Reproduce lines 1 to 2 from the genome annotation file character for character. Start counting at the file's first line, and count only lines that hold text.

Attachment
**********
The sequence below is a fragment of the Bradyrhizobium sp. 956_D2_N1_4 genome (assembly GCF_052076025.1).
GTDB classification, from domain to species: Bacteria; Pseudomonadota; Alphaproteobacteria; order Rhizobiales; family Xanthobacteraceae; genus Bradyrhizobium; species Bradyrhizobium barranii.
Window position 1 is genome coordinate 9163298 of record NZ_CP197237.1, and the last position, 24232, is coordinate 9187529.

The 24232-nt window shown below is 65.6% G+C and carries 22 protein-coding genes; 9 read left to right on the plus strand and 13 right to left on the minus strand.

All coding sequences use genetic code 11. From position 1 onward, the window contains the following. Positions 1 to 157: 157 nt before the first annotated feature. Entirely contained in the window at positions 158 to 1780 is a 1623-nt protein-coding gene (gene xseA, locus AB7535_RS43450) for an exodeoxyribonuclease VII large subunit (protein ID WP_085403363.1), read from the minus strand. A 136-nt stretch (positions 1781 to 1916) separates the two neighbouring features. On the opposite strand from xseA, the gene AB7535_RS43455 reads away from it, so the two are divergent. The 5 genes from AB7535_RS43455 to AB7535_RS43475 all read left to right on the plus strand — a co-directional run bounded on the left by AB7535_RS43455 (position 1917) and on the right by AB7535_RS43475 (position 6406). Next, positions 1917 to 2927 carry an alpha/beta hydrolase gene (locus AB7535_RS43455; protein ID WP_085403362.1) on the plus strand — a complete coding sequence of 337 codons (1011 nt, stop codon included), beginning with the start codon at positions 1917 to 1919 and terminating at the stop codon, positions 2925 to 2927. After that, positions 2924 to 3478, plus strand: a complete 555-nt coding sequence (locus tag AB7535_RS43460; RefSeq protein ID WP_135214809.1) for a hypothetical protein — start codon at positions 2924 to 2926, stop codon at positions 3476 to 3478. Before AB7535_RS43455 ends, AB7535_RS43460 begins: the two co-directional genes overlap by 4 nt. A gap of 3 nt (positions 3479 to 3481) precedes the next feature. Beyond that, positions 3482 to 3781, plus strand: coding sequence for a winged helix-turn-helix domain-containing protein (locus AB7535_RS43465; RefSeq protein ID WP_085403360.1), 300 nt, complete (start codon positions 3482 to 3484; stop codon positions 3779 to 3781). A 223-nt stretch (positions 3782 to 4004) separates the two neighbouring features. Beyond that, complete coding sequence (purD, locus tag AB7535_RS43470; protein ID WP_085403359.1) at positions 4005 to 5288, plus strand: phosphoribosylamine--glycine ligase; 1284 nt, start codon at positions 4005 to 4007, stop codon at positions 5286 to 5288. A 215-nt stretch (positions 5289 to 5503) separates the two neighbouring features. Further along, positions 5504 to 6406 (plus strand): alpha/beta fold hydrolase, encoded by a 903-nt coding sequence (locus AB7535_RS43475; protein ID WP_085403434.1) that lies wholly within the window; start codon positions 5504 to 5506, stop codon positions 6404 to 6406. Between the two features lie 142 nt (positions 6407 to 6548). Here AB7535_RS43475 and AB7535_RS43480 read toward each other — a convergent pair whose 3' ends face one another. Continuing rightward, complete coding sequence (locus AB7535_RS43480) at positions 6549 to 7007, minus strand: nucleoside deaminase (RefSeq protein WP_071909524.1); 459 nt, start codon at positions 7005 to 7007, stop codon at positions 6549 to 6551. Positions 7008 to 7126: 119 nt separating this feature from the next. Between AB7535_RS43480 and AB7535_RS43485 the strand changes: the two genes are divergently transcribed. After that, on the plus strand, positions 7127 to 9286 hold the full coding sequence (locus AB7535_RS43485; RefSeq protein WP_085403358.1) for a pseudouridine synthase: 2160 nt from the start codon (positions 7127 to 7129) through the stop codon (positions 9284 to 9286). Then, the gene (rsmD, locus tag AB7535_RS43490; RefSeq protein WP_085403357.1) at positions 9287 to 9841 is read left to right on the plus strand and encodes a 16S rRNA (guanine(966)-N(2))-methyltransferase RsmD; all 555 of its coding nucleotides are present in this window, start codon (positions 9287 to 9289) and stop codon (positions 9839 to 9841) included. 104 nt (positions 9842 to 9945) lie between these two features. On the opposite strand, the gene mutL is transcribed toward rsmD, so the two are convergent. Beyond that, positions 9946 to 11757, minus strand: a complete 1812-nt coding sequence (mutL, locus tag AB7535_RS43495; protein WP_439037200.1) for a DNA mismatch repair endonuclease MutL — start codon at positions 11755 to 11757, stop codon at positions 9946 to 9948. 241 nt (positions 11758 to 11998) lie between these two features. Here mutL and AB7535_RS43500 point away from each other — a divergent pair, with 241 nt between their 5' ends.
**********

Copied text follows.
The sequence below is a fragment of the Bradyrhizobium sp. 956_D2_N1_4 genome (assembly GCF_052076025.1).
GTDB classification, from domain to species: Bacteria; Pseudomonadota; Alphaproteobacteria; order Rhizobiales; family Xanthobacteraceae; genus Bradyrhizobium; species Bradyrhizobium barranii.